come back from Makkah.
It is almost
every year. They prepare feasts that they call “sacrifice for the pilgrims”
or “celebration for the pilgrims” or “greeting the pilgrims” and this meat
may be from the sacrificial meat (udhiyah) or meat that has been newly
slaughtered, and that is accompanied by a kind of squandering. What is your
opinion on that from a shar’i point of view, and from a social point of
nothing wrong with this. There is nothing wrong with honouring the pilgrims
on their arrival, because this is a kind of congratulating them and
encouraging them to do Hajj. But the squandering referred to and the
extravagance is what is forbidden, because extravagance is forbidden whether
on this occasion or at other times. Allaah, may He be blessed and exalted,
says (interpretation of the meaning):
waste not by extravagance. Verily, He likes not Al‑Musrifoon (those who
waste by extravagance)”
spendthrifts are brothers of the Shayaateen (devils)”
But if it is
an appropriate feast, with enough for those who are present or a little
more, then there is nothing wrong with it from a shar’i point of view, and
from a social point of view. This may be in the villages, but in the cities
it does not happen, and we see many people coming back from Hajj with no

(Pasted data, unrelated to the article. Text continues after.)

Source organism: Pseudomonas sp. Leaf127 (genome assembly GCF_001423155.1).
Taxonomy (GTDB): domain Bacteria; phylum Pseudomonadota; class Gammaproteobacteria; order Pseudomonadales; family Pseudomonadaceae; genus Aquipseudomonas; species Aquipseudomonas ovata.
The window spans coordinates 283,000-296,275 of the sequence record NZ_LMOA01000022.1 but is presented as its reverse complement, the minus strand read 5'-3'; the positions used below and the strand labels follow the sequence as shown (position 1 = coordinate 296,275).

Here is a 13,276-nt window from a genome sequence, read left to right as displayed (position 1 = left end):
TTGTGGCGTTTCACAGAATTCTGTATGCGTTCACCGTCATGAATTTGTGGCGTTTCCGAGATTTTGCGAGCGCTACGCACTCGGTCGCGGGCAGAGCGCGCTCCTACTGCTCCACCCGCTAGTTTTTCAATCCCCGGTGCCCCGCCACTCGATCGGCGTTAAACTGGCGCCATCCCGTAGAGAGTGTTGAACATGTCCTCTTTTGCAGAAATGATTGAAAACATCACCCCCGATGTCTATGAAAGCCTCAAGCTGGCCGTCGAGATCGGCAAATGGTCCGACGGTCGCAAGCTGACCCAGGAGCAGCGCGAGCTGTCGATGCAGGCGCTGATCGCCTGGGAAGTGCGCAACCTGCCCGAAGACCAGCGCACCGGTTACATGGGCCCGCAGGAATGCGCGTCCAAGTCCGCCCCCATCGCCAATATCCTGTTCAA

meal made for them. But in the small villages this may happen, and there is
nothing wrong with it. The people of the villages are generous and none of
them would like to fall short in his treatment of another.
(154/question no. 12).
nothing wrong with those who come to congratulate the pilgrim on his safe
return using whatever expressions they want, so long as they are permissible
according to sharee’ah and indicate what is meant, such as saying “May
Allaah accept your worship” or “May Allaah accept your Hajj” or “Hajjaan
mabrooran wa sa’ee’an mashkooran”. There are da’eef (weak) ahaadeeth and
reports which describe what is to be said to the pilgrim on his return,
which cannot be proven as far as their isnaads are concerned, but there is
nothing wrong with using the du’aa’s mentioned in them. That includes saying
“May Allaah accept your Hajj, forgive your sin and compensate your
expenditure” and “May Allaah accept your rituals, increase your reward and
compensate your expenditure”. The matter is broad in scope, praise be to